Wednesday, September 23, 2020

BMW adds to worst annual start for European car sales since 2013

Mar 18. 2020
BMW headquarters in Munich, on Oct. 8, 2018. MUST CREDIT: Bloomberg photo by Matthias Doering.
BMW headquarters in Munich, on Oct. 8, 2018. MUST CREDIT: Bloomberg photo by Matthias Doering.
Facebook Twitter

By Bloomberg · Oliver Sachgau · BUSINESS, WORLD, US-GLOBAL-MARKETS, EUROPE 

BMW became the latest European automaker to shutter plants as the coronavirus pandemic pushed regional car sales to their worst start to a year since 2013.

Chief Executive Officer Oliver Zipse on Wednesday announced the idling of factories around Europe, while a site in South Africa will also be closed. He delivered the decision after the German carnaker delivered a downbeat financial update, warning that sales will be significantly below 2019 levels and profitability the weakest for some years.

European markets like France have already closed dealerships and other manufacturers including Volkswagen, Daimler, Renault and Peugeot-maker PSA Group have cut production. With other manufacturers including planemaker Airbus idling plants, Europe is facing its biggest industrial shutdown in decades.

That suggests even bigger declines ahead for car sales -- even after passenger registrations slid 7.3% for the first two months of the year, according to the European Automobile Manufacturers Association.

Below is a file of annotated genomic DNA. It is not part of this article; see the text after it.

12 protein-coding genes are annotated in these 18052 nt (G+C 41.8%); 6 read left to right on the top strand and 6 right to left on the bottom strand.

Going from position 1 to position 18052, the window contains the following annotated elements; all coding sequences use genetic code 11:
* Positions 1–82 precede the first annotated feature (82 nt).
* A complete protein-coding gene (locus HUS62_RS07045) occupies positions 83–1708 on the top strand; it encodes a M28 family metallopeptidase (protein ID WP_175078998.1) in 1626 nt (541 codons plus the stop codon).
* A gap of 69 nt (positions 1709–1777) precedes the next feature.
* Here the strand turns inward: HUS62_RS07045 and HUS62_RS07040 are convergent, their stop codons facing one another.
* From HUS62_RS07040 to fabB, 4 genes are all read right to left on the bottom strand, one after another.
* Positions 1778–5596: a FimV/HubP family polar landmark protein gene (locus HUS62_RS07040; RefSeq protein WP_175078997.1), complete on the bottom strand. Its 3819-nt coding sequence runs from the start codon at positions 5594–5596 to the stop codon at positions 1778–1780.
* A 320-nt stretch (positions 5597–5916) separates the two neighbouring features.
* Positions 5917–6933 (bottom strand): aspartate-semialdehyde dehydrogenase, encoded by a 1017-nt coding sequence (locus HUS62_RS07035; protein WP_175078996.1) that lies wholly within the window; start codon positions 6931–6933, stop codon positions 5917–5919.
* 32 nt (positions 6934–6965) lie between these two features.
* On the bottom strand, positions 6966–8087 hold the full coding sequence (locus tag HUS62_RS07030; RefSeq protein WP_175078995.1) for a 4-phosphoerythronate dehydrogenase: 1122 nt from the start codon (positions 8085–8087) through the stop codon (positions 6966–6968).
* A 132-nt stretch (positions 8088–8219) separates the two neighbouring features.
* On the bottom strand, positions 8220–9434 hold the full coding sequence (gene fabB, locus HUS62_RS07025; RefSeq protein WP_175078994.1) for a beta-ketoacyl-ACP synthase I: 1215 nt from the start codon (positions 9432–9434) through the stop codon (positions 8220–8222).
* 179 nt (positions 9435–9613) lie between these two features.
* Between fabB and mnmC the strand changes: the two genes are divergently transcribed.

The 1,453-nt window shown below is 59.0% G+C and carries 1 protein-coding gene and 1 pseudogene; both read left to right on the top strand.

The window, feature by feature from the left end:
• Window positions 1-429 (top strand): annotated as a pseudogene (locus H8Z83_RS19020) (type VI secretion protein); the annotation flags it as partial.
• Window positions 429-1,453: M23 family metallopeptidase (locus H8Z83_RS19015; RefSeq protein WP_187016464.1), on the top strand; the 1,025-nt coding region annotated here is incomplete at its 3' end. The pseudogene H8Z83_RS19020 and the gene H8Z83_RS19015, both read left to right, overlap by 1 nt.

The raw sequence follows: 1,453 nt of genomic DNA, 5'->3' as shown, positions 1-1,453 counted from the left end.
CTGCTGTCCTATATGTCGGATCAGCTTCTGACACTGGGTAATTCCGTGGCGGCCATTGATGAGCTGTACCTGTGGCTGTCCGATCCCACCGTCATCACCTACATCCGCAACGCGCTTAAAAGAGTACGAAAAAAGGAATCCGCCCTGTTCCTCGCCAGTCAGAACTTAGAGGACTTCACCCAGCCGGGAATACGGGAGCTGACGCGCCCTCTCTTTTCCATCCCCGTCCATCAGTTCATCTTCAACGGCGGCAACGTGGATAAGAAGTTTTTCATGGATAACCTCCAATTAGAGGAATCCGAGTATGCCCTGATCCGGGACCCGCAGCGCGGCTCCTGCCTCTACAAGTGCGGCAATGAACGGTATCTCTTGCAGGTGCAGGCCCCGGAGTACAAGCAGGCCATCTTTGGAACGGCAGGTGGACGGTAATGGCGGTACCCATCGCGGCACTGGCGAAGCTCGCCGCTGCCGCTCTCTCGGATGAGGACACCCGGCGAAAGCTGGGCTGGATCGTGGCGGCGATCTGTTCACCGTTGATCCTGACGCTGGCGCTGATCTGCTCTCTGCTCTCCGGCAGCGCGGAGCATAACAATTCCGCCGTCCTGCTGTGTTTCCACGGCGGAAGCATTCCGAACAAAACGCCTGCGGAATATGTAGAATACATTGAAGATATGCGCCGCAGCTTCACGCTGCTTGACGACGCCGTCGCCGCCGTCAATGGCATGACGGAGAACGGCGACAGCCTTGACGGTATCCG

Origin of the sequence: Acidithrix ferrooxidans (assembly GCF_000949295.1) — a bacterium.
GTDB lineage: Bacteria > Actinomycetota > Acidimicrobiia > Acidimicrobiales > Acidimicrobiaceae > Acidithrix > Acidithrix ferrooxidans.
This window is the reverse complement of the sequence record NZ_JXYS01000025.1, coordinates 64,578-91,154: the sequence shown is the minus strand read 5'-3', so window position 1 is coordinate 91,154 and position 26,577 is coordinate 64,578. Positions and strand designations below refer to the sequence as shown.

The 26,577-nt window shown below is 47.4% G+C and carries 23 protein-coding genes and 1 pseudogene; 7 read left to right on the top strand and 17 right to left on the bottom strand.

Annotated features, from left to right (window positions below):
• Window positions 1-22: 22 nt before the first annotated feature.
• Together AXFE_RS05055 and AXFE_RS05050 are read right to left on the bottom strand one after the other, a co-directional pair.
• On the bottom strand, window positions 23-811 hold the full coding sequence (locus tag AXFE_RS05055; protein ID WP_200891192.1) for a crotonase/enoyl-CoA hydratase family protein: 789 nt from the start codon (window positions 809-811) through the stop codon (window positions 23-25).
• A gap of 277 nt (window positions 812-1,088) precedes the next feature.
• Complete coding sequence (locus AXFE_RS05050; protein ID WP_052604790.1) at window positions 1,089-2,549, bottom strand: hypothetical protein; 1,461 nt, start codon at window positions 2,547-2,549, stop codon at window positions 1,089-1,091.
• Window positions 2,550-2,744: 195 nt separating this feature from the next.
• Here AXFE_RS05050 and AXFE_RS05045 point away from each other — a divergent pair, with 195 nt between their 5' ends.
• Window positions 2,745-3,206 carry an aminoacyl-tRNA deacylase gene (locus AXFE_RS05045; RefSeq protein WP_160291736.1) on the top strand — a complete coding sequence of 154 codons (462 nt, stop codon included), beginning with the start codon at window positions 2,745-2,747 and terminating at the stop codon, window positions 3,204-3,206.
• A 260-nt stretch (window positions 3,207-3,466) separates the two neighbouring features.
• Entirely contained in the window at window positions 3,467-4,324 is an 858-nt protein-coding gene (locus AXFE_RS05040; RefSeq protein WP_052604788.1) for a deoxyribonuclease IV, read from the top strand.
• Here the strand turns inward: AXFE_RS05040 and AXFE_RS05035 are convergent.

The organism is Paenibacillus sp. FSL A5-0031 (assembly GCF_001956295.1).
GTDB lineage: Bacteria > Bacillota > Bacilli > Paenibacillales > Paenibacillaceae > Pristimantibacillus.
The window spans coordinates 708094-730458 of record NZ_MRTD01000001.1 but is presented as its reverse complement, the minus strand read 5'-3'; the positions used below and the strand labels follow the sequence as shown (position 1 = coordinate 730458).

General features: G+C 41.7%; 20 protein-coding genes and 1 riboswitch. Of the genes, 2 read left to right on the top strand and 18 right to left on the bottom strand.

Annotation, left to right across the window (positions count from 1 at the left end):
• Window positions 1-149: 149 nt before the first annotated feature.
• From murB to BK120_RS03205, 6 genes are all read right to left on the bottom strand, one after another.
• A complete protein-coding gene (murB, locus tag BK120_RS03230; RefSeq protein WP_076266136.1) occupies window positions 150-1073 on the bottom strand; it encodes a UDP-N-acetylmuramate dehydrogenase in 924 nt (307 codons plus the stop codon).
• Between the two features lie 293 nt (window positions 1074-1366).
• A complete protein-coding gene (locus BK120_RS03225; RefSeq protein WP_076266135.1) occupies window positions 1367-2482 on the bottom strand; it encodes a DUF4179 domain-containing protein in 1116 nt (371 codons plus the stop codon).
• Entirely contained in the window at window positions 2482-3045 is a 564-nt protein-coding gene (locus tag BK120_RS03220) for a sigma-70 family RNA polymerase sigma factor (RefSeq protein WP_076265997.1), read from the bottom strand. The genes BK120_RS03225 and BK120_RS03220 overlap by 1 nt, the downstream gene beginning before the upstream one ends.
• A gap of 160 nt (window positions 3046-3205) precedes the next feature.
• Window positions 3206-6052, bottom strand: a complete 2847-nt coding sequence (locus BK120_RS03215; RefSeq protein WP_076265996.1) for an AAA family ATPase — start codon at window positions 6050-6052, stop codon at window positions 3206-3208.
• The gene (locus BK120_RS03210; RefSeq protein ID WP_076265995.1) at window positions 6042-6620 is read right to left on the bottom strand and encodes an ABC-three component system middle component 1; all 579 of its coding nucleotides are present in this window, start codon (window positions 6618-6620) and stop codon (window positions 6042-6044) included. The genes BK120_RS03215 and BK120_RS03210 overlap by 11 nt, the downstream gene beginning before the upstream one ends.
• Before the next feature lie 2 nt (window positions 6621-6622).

BMW shares declined 7.5% to 37.30 euros as of 10:21 a.m. in Frankfurt, and are trading around 10-year lows.

The ACEA in January predicted a 2% contraction in registrations for the year, but that was before the spread of coronavirus in the region really took off. Countries including Italy and Spain are now hotspots for the pandemic, with economies grinding to a halt. The February drop in car sales totaled 7.2%, the ACEA said.

The ACEA didn't comment on any potential effects the virus could have on 2020 sales, though analysts have been making predictions. Global production is likely to slump 16% for the full year, according to RBC. Automakers face "a landscape of plummeting worldwide demand," Bloomberg Intelligence analysts Kevin Tynan and Michael Dean said in a report this week.

Governments in countries from Germany to Italy and Spain have shut borders, closed restaurants and urged people to shelter to slow the spread of the disease, damaging economic growth. Daimler shares fell 5.6% in Frankfurt after the German company said late Tuesday it will suspend the majority of its production in Europe for an initial period of two weeks.

In addition to shutting production sites in France this week, Renault said two other factories in Morocco would be closed, affecting nearly 11,000 workers. The French company is also idling a Dacia site in southern Romania because of the virus, profit.ro reported, citing unidentified officials from the company.

VW, the world's largest automaker, said it will halt production at its plants in Europe for at least two weeks. The company's main passenger-car unit on Wednesday echoed comments from its parent, saying the business outlook is complicated by uncertainty triggered by the coronavirus crisis.

The brand that accounts for about half of VW's global deliveries will close its European factories for 10 business days.

Tags:
Facebook Twitter
More in Auto
Editor’s Picks
wmg-logo
Top News
wmg-logo